I did it! After a lot of trial and error, I found a set of luggage that works with my 2013 Honda Fury. The sissy bar and bags held up for the Seattle trip, but I didn't like them for long-term. After a lot of hunting, I discovered Saddlemen. I've got a great Saddlemen Sport Tunnel Bag that fits perfectly on the Fury's pillion seat. Add to that a set of standard Honda drop bars mounted using a modified mounting brackets for the EZ Brackets system, I was able to get an awesome set of throwover saddlebags. I'm all set for my next road trip - this time to Durango, CO!
I thought I would update my set up for the Honda Fury and I love it when my hobbies intersect. After getting some great information from a guy I met while I was checking out Avenue of the Giants in Northern California. He rode a Honda Fury, as well and was outfitted with saddle bags and a tall windshield. After I returned, I started doing some more digging.
In the past, I've always stuck to a storyline and minimized the time to travel between two places because I thought the players would find it boring. After riding my motorcycle for 3,500(ish) miles, I gained a new appreciation for travel and just what it can mean in an RPG context.
Well, I made it. The final day of my travels. This was the longest of all the days of riding (possilbly equal to my jaunt over to Vegas in terms of mileage), but it was going to be hot and I didn't want to go over 20 miles out of my way to stay in Lake Havasu City, Arizona. I was ready to be home.
Today I traveled through San Francisco and down Highway 1 for 240 miles to San Simeon. I started the day early so I could avoid San Francisco traffic and was able to get some great early morning shots of the Golden Gate Bridge before crossing and having a light breakfast and coffee in Montara.
Today was one of my longer days of riding. I started the morning in Eureka, California and wound down the Pacific Coast Highway (with a slight detour onto the Avenue of Giants) 246 miles to Novato, California - a north Bay area town slightly further than my original planned stop in Petaluma.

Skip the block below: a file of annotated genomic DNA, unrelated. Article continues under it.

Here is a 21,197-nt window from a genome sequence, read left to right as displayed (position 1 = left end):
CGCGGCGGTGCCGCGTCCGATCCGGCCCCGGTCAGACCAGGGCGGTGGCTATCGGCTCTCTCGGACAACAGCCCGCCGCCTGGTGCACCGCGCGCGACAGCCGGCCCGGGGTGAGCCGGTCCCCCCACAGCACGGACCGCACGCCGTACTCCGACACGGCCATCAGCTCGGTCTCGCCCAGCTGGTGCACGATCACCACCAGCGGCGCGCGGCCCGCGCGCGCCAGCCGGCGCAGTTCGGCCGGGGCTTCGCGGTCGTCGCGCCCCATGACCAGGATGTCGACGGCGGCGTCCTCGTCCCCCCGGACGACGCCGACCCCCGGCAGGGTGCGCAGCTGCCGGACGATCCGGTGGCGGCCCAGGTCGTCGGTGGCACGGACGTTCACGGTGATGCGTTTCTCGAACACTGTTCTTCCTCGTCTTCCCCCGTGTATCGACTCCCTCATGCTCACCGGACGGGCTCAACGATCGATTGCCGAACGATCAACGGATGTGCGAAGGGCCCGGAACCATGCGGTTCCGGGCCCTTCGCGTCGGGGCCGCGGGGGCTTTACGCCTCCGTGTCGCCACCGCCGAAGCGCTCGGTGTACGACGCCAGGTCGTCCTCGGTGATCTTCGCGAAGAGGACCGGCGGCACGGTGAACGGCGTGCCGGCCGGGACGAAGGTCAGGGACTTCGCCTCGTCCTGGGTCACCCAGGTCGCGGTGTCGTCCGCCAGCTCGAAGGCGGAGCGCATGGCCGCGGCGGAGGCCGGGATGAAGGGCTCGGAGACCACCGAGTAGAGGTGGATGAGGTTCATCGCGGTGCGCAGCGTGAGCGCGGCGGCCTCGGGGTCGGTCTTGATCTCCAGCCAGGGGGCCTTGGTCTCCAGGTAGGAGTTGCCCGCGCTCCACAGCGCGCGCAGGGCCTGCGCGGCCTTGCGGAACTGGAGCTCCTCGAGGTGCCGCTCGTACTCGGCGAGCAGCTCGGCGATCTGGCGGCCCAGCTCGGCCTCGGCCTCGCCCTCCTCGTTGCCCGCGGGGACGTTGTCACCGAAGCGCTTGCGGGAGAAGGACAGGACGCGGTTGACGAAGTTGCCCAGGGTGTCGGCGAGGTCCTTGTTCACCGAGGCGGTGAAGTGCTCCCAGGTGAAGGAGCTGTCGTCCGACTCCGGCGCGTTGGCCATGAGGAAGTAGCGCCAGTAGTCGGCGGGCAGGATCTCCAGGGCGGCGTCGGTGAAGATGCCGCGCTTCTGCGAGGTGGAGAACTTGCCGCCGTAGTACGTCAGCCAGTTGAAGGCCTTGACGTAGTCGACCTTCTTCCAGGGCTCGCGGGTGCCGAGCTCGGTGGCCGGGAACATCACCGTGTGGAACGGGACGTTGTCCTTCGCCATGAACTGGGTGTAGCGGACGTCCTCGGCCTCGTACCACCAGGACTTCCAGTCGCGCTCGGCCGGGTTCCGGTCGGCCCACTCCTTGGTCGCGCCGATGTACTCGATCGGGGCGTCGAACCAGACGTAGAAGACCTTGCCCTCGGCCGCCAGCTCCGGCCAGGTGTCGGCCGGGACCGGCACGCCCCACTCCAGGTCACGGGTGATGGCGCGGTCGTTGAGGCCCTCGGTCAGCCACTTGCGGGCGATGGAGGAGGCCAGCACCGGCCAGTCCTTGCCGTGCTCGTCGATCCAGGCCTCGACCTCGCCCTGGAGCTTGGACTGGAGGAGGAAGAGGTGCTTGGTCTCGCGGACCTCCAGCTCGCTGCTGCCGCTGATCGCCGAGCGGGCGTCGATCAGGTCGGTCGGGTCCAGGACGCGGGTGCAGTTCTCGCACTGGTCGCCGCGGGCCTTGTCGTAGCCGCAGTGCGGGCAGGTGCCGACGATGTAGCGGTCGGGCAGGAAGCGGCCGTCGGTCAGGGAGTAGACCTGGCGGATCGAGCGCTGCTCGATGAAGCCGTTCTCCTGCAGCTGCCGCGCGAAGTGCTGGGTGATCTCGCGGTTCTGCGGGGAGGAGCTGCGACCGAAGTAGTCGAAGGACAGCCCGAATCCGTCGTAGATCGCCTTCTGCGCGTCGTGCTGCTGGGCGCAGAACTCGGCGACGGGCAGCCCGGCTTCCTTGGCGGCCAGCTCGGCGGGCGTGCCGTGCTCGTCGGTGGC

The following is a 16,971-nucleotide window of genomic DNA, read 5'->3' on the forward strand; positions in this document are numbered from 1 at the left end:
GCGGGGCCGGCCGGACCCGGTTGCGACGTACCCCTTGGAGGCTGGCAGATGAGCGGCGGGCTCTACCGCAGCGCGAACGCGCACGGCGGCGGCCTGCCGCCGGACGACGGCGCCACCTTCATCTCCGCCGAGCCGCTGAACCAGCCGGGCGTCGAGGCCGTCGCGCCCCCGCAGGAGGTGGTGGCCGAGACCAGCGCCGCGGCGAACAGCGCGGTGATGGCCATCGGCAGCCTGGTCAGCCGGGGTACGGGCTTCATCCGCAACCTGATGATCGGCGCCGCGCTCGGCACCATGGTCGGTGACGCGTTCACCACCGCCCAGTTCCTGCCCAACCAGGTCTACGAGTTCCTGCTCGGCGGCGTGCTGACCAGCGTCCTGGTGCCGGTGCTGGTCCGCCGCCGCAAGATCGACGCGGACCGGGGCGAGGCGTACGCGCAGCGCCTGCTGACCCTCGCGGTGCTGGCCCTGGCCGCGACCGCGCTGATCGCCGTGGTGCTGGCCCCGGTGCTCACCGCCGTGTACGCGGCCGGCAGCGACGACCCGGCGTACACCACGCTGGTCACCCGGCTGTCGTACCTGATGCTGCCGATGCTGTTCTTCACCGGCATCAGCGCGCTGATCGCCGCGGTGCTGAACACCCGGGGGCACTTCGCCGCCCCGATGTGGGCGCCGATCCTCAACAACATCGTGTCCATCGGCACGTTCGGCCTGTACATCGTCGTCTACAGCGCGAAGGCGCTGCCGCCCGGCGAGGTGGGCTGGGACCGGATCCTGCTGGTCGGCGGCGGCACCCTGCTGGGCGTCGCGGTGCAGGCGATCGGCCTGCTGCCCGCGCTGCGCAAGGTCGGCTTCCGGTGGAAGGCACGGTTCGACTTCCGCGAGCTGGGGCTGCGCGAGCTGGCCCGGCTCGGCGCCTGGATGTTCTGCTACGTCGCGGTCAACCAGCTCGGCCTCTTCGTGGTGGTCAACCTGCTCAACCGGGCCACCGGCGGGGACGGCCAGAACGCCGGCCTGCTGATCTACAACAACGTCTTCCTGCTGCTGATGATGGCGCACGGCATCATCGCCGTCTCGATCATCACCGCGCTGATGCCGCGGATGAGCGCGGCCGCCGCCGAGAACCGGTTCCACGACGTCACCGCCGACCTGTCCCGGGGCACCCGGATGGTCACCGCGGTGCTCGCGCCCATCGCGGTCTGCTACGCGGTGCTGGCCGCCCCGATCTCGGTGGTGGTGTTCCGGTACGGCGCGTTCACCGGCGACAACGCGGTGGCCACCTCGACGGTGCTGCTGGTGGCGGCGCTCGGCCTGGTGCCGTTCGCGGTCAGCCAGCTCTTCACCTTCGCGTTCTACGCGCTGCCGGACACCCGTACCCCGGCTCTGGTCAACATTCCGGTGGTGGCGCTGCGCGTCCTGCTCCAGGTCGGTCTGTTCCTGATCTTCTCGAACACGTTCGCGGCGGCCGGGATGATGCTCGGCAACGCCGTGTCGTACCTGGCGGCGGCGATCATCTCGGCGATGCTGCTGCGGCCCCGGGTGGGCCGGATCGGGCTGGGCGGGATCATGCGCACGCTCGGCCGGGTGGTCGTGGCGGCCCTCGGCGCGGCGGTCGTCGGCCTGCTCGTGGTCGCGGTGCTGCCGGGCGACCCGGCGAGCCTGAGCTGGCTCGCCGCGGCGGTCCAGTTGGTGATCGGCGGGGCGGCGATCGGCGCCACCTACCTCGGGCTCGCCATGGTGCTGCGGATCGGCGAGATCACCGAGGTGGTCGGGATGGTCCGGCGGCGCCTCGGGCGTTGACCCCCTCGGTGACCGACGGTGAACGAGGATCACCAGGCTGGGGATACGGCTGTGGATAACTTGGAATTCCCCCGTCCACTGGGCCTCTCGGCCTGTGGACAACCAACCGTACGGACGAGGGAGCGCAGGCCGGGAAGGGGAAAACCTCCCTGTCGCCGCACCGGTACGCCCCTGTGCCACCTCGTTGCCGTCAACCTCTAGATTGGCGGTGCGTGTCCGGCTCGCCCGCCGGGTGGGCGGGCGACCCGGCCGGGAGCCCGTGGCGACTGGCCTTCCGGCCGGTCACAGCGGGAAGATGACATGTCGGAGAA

Luck was with me and the wildfires in northern California didn't force me to reroute. Today, I traveled 231 miles from Astoria to Coos Bay, Oregon along Highway 101. From here, I start the long ride down the coast from Astoria to Santa Barbara, picking up Highway 1 after I cross the Golden Gate Bridge in San Francisco. But we'll talk more about that later.
Day five took me across the entire state of Oregon, starting in Klamath Falls and ending up in The Dalles, with a slight detour around Crater Lake. I must have traveled through nearly every environment imaginable, but the the roads were cake compared to the last several days.
Day four took me from Lake Tahoe, CA to Klamath Falls Oregon, a total of almost 300 miles. It was a whole lot easier than the previous three days, but the scenery was no less spectacular. It was interesting to watch the mountains change from the solid, steep granite mountains of the Sierra Nevadas to the black, cratered, volcanic remnants of the lower Cascades.
Day three had me completing the first crossing of the Sierra Nevadas, then looping back across the same mountain range for a second time through the Sonora Pass. Tioga was relatively consistent in how steep and windy it was (which was both), but Sonora was a much more gentle climb which finished off with a very steep and challenging ascent and descent. In retrospect, I probably should have found another way around rather than crossing these two high, challenging passes.
After getting my first motorcycle, I knew it would only be a matter of time before I decided to road trip more. I started with some day rides on the weekends and it's culminated in what I have come to refer to as “Epic Road Trip 2015”. Probably not as epic as it could be, but its 99% back-roads, 1% freeway/Interstate travel, and absolutely and entirely fun.
I had my first test ride at the end of June when I tackled the Devil's Highway in Arizona's White Mountains. Two days, 550 miles, and elevation ranging from 700 feet to nearly 11,000 feet. The fact that it rained on the Devil's Highway aside, it was a great ride and good first test. To start, here's what I ended up with:
If you are a developer and you like to automate the boring stuff as much as possible, these are two tools I highly recommend. I recently stumbled across a very strange problem that took some creative Googling to resolve. The problem occurs when I tried running my Ansible playbook (using Ansible 1.7.1) from the Codeship custom script to deploy my application.